director-general, ditto. IBA broadcasting is financed by advertising on radio, public service announcements, as well as my TV license fee.
Channel One, constantly subject to intense political infighting before the appointment of its executive bodies and the approval of its budget, will unavoidably remain part of officialdom and be subject to its party bosses.
The present structure of the two television authorities; one a state organ and the other a public body, with each answerable to an appointed committee which supposedly functions as an independent board of directors, is the result of legislation following political compromises, pressures, and recommendations of public commissions.
Both Channel Two and the cable companies see themselves as the rivals of the state television station. Not only does the IBA have the exclusive right to collect the annual licensing fee, it also augments its revenues by selling radio spots and by screening paid “service announcements” and “program sponsorships” on television. These “sponsorships” are supposedly a form of contribution to the IBA but, in fact, the sponsors ensure that their name is repeated ceaselessly and the benefit is undoubtedly equal to that of a regular advertiser.
While news coverage is still theoretically subject to military censorship, in practice there’s very little that’s censored for military reasons alone. Veteran journalist Moshe Negbi writes: “It seems that the all-powerful censors are no longer government officials but rather the enemies within – the people who own the media and therefore enjoy tremendous power to control its editorial content. These people may use their power to censor both information and opinion which they perceive as detrimental to their interests.”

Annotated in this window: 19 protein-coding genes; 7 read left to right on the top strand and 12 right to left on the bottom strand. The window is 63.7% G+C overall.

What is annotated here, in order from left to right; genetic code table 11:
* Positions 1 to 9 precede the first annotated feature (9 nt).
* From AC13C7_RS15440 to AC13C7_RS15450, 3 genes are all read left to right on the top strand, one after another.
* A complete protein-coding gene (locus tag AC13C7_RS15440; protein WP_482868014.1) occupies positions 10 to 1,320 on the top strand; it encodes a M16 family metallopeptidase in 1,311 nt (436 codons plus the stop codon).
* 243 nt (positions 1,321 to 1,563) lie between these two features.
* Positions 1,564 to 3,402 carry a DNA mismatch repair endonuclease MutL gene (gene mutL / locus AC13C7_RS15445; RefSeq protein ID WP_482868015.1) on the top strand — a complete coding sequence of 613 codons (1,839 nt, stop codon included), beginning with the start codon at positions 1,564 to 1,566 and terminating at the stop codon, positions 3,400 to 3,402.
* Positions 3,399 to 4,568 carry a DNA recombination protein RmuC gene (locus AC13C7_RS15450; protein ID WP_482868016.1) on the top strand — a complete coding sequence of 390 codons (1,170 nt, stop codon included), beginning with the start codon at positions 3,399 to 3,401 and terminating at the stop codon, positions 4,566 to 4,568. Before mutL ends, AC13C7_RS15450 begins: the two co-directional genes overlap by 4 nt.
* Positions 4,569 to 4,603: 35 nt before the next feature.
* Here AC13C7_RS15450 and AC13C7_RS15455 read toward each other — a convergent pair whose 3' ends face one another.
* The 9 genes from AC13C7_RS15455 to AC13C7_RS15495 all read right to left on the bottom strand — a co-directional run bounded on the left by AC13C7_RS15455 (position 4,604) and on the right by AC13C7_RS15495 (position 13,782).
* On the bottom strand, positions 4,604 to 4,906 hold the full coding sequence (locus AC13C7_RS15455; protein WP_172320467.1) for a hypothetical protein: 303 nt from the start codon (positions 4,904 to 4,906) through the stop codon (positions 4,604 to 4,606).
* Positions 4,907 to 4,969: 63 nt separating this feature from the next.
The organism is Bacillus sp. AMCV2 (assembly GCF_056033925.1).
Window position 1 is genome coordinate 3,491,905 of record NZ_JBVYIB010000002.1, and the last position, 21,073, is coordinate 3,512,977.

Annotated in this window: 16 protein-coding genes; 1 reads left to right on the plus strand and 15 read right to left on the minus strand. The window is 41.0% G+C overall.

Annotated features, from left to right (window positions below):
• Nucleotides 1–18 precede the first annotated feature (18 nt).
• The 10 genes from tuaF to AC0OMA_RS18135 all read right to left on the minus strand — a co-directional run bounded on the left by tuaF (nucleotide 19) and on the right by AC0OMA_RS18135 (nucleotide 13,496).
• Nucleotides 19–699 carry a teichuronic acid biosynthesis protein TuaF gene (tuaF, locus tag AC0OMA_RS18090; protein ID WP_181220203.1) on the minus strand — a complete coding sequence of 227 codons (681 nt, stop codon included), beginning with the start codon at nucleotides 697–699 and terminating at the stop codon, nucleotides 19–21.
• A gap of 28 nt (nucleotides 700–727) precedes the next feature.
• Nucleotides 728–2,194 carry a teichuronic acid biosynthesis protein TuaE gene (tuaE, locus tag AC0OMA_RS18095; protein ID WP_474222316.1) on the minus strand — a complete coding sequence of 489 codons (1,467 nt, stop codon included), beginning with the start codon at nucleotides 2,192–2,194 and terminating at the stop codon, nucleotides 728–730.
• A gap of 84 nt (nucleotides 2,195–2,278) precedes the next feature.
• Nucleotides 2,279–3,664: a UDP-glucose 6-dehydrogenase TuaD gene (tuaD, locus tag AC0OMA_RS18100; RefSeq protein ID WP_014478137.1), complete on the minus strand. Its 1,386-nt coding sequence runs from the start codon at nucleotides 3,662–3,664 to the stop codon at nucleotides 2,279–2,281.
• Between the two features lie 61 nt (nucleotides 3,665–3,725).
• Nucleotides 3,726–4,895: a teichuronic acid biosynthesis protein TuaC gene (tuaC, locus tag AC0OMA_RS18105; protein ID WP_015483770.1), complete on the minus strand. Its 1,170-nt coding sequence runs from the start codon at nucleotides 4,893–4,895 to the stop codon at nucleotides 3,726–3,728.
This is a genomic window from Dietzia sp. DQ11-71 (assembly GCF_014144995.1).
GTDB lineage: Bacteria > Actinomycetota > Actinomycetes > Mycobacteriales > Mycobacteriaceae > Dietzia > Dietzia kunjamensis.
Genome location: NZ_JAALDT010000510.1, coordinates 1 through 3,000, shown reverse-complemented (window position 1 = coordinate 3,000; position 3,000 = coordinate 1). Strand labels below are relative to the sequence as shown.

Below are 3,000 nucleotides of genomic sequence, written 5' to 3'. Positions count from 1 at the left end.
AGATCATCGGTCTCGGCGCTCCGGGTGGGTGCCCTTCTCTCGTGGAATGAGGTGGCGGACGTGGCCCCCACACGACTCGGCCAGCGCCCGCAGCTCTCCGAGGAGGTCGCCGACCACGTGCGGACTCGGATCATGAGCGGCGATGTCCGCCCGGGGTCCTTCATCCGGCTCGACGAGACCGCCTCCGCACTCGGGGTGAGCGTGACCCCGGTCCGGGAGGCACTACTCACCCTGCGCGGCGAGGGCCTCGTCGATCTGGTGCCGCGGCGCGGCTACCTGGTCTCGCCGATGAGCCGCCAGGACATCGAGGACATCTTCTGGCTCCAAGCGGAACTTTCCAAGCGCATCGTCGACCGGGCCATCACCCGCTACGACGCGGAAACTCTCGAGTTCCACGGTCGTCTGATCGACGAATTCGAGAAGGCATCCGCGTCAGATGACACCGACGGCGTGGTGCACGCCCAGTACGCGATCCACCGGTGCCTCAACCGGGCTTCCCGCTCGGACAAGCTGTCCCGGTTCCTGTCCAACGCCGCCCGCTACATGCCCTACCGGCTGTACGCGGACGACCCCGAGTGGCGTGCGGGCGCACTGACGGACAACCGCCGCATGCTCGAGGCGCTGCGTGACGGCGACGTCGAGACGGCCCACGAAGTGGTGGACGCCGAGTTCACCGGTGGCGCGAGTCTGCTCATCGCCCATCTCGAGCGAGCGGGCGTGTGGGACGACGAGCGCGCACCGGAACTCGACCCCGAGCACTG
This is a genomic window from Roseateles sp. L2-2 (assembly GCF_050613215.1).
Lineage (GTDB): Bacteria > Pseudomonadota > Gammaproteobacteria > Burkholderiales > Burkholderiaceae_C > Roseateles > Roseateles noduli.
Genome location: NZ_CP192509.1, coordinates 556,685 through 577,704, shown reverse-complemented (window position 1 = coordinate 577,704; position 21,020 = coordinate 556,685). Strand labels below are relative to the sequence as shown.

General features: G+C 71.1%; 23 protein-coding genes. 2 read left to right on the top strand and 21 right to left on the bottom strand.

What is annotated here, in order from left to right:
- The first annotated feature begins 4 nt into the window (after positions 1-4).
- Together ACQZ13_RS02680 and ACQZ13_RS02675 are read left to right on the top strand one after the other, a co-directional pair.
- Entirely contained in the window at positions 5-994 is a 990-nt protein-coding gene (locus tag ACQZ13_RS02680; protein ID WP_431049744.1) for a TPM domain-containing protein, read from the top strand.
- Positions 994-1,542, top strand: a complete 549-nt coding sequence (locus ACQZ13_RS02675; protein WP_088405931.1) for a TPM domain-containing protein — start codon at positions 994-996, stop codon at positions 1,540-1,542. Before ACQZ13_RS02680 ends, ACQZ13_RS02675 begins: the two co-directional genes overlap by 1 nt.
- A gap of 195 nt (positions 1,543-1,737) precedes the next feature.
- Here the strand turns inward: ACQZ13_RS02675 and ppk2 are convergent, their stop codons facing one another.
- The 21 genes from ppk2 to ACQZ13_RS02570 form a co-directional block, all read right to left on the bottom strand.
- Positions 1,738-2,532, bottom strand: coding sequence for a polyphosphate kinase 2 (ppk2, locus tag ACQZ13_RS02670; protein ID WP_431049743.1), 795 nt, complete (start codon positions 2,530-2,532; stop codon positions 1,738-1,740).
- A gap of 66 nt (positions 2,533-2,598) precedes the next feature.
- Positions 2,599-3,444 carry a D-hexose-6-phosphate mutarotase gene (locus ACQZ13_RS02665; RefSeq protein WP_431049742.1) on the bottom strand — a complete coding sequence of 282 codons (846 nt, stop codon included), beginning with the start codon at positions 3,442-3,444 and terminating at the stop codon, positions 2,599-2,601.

As mentioned above, ninety percent of the Israeli media are in the hands of three families, two of which own
pieces of both the print and broadcast media. In that situation, it is extremely difficult for a journalist who fights for his right to speak freely and loses his job to find another. That can convince some not to fight in the first place.
The papers have not always done a proper job reporting on the improprieties of their senior officials. No less troublesome than publishers or editors interfering with their reporters’ work is the very real possibility of reporters, who are all on personal (rather than union) contracts and whon have no protection from the law, censoring themselves.
Cross-ownership is no less of a problem. Hebrew University political scientist Yaron Ezrahi calls it “a state of monopoly the like of which is unknown in any modern democracy.” He calls the quality of relations between the Nimrodi, Mozes and Schocken empires “not competition, but rivalry, which makes for a very brutal array of shifting alliances that oscillate between extreme hostility and partnership.”
What’s more, the typical consumer is seldom aware of the
cross-ownership. Who thinks of asking, when reading a feature story about an upcoming TV show in one of the papers, whether the Channel 2 licensee broadcasting it
(programming for the commercial station is produced by three separate consortiums, which air their shows on different nights) is the one that the paper owns an interest in?
Some suggest that the remedy to the problem of Israel’s increasingly ‘unfree’ press could lie in government legislation. More government oversight of the fourth estate might indeed be in order–but I would be happier giving my $120 per year to some private initiative that would create at least one truly independent media outlet in Israel.